We are used to severe weather here. Every winter, trees topple, electricity goes out, rivers engorge, the ocean breaches the dunes and spills into the lake that separates my residence from the sandy shores. There are days when white-caps surge like monsters in mythical stories.
These last few weeks, Lake Garrison has risen to precipitous heights, burying my vegetable garden under a thick layer of soot and reeds and occasional fish carcasses. The Elk, the Sixes, Hubbard Creek, and Floras Creek have swollen and erased boundaries, people have had to evacuate taking what they could with them.
We anticipate this kind of weather for a few more weeks.
Schools and businesses have had to close, roads too dangerous, and electricity out in many places: buildings couldn't be warmed; computers couldn't run.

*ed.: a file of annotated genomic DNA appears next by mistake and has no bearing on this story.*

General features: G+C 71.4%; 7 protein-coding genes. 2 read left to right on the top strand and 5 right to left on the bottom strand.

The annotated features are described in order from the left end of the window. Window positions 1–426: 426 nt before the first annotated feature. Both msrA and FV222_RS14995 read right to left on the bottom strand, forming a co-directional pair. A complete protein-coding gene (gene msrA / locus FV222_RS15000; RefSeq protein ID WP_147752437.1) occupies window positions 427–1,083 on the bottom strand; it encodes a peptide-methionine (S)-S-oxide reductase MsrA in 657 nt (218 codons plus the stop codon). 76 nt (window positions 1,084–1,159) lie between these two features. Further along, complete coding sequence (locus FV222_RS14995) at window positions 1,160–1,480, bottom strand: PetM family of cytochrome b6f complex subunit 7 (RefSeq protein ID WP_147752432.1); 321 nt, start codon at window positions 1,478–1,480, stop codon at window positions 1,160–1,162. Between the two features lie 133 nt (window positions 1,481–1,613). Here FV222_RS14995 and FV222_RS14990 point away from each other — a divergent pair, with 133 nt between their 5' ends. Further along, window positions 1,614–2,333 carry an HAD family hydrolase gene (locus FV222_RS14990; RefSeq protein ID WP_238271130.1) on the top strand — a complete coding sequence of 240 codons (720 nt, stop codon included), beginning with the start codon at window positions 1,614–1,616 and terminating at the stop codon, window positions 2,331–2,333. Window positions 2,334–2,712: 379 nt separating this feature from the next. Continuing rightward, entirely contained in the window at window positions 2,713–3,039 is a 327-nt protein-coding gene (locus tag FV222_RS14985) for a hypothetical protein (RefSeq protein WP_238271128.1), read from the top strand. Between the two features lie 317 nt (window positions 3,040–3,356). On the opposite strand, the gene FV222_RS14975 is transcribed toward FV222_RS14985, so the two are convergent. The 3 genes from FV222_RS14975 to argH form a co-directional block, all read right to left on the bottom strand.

Highway 101 south of Port Orford suffered a major landslide last week; all traffic to and from Port Orford to Gold Beach is down to one lane and forty five minutes delay. Since this is our ONLY highway, commerce, labor and recreation are all affected.
Supplies and deliveries have to be rerouted, adding extra costs of time and energy.
A few years ago similar storms caused damage to the roof of Pacific High School, destroyed an entire wing, and gave students two extra weeks of forced vacation right after Christmas. Since the roads were inaccessible, nobody left town, and most people volunteered to clear debris at the school.
Moose and elk and deer roam about in strange new places,displaced by rising waters.
I took a short walk to the end of the driveway to pick up the paper yesterday. The paper had not been delivered yet, and I was miffed. When I returned inside, I noticed how soaked my socks were.
I have new respect for anyone who works on roads, transports goods, braves the severe weather.
Those services are most appreciated right now.